For people who’ve never eaten at my mother’s bounteous table, I have an extremely important piece of advice: when offered seconds, if you want a lot more, say you want a little more.
If you want a little more, say you don’t want any more.
If you actually don’t want any more, you have to get up from the table and run for your life.
But even so, she’ll meet you at the front door with neatly packaged leftovers — enough leftovers for a hungry wrestling team.
First of all, the woman never learned to cook for approximately the correct numbers of diners. She’ll call me concerned that she hasn’t made enough meatballs and sausages for the six coming for dinner.
“I’ve got 18 meatballs, 15 sausages, and I’m making 10 pounds of potato salad. Do you think I should pick up another dozen sausages and make two pounds of macaroni salad … just in case?”
(I am not exaggerating, Gentle Reader, these are literally the amounts of food she makes. The Kid and I joke about it.)
And she’s never explained what the “just in case” is. Just in case the entire nation of Italy unexpectedly shows up at dinner time? Just in case there is never any more food ever and this spread has to last until the rapture?
So when The Kid and I hosted my parents for Sunday dinner at my new place for the first time, we had a plan: we’d feed them until they were two bites from popping, and send them home with enough leftovers for at least two meals.
They really like my meatloaf, so we made that, along with buttermilk mashed potatoes, and glazed carrots. But we made twice the amount we needed for a hearty dinner.
And we sent them home with about 2½ pounds of food. But we also had enough so that each of us had plenty for a big, fat, meatloaf sandwich.
Thanks for your time.
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Mushroom Gravy Meatloaf
2 pounds button or cremini mushrooms, cleaned and sliced
1 small onion, diced
4 cloves garlic, chopped
1 1/2 tablespoons butter
1 1/2 tablespoons canola oil
1 1/2 teaspoons dried thyme
1 teaspoon dried rosemary, or 1 tablespoon finely chopped fresh rosemary
1 bay leaf
1 tablespoon Worcestershire sauce
1 teaspoon honey
1 teaspoon grated horseradish
½ cup sherry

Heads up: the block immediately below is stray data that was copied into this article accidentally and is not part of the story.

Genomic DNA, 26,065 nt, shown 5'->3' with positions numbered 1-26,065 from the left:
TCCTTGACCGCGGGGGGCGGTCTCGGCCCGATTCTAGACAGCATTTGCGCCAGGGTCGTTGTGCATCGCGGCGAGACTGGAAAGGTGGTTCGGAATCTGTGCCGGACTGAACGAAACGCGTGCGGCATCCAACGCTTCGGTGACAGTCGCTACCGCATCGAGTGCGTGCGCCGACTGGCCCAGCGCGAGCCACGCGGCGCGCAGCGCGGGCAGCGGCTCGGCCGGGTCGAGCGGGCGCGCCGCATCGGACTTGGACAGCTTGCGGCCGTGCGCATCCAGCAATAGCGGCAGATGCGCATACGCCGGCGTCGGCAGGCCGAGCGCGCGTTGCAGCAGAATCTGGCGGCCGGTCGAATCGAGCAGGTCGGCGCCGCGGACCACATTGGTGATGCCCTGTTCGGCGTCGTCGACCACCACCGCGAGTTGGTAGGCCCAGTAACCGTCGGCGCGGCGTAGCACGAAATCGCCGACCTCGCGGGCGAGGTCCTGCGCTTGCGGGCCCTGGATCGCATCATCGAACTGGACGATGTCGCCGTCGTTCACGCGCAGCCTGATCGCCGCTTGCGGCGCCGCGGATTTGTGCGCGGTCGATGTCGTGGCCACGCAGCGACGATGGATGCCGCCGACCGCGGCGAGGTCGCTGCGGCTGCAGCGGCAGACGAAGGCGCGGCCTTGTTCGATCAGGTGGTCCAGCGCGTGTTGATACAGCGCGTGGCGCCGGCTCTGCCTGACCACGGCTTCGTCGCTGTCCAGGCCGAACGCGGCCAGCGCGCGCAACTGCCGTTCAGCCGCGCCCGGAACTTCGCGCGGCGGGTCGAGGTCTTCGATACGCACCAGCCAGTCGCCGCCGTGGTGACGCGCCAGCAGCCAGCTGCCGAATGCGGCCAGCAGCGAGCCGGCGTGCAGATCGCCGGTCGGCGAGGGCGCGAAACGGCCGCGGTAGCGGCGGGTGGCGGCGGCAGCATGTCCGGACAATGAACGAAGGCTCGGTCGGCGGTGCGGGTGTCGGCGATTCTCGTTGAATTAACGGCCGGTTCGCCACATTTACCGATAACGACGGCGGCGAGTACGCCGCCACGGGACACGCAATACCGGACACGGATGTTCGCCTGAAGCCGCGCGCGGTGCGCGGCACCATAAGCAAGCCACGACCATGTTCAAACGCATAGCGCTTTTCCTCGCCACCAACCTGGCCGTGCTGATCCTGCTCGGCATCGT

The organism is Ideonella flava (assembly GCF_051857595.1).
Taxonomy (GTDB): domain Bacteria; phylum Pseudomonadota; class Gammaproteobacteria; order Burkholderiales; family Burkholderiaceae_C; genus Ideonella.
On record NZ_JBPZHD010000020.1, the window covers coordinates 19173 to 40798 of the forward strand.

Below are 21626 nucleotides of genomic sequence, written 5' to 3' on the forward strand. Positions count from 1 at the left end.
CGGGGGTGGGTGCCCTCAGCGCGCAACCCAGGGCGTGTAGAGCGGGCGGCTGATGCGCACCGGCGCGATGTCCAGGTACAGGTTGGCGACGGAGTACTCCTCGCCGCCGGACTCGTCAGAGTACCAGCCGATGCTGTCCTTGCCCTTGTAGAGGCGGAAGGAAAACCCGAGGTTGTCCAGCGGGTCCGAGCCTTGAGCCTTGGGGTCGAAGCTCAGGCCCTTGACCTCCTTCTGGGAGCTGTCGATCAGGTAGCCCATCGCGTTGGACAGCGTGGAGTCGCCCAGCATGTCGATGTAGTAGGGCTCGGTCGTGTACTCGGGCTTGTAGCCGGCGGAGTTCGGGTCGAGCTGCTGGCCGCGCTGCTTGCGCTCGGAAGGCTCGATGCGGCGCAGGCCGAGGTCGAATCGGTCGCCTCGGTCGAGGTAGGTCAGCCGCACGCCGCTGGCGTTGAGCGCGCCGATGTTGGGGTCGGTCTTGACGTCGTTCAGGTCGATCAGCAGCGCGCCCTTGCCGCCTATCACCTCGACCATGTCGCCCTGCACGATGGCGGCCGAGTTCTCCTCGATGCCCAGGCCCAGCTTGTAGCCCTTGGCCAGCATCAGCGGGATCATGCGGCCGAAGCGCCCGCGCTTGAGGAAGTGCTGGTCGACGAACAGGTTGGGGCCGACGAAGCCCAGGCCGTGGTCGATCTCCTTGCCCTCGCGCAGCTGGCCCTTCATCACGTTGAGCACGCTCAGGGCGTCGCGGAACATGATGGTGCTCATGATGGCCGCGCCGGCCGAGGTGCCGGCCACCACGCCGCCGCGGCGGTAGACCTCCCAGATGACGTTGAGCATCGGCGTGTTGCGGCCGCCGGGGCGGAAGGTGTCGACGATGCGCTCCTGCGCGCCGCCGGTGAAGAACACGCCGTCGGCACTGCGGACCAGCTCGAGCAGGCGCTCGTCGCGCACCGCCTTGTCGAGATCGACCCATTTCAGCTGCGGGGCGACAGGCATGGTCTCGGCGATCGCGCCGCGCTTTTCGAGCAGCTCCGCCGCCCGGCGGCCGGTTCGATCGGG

1 quart beef stock
salt and pepper to taste (so taste it, please)
1 stick butter
1/2 -3/4 cup all-purpose flour
Melt butter and stir in flour. Cook on low until it has browned to the color of peanut butter. Set aside.
Into the hot fat, put mushrooms, and cook until the liquid is cooked out, and they begin to brown. Add onions, and cook until they soften and start to lightly brown. Add garlic, and when you can smell it, pour in sherry and let it reduce until it almost dry. Pour in beef stock and the herbs and flavorings. When it comes to a boil, slowly stir in roux, a bit at a time until the thickness is to your liking.
Panade (The goo that will flavor the meat and keep it moist):
1 cup breadcrumbs (try making your own from ground, leftover bread, they’re much less sandy)
In a large bowl put about 3/4 cup of cooled gravy, eggs, and breadcrumbs. Stir it all together until it is completely mixed. It should be the consistency of loose, wet oatmeal.
You’re now ready to make meat loaf.
2 pounds 80/20 ground beef
1 teaspoon salt
1/2 teaspoon pepper
In the bowl of panade, break the meat into smallish pieces. Gently mix hamburger and pande. You don’t want to mix it too much, or it will get rubbery while baking. You should still see bits of meat and goo in the final mixture.
Firmly press the mixture down into the bowl bottom; this will keep it together, while not overworking it.
Turn out into baking dish and shape into a meat loaf shape.
Cover the top with the reserved gravy, and place into oven heated to 350°. Bake for one hour and 20 minutes.
While it finishes cooking, reheat the gravy on gentle heat on the stove top.
Slice and serve, topped with a little of the gravy.
*And for the very best meatloaf sandwich, refrigerate the leftovers overnight, then slice into 1-inch slices. Place into a hot skillet and brown on both sides. Cover each slice with a piece of cheese, cover skillet and allow to melt.
Place on thick, hearty bread with a schmear of horseradish mayo or a combo of barbecue sauce and mayo. Top with some crisp salad greens and enjoy.
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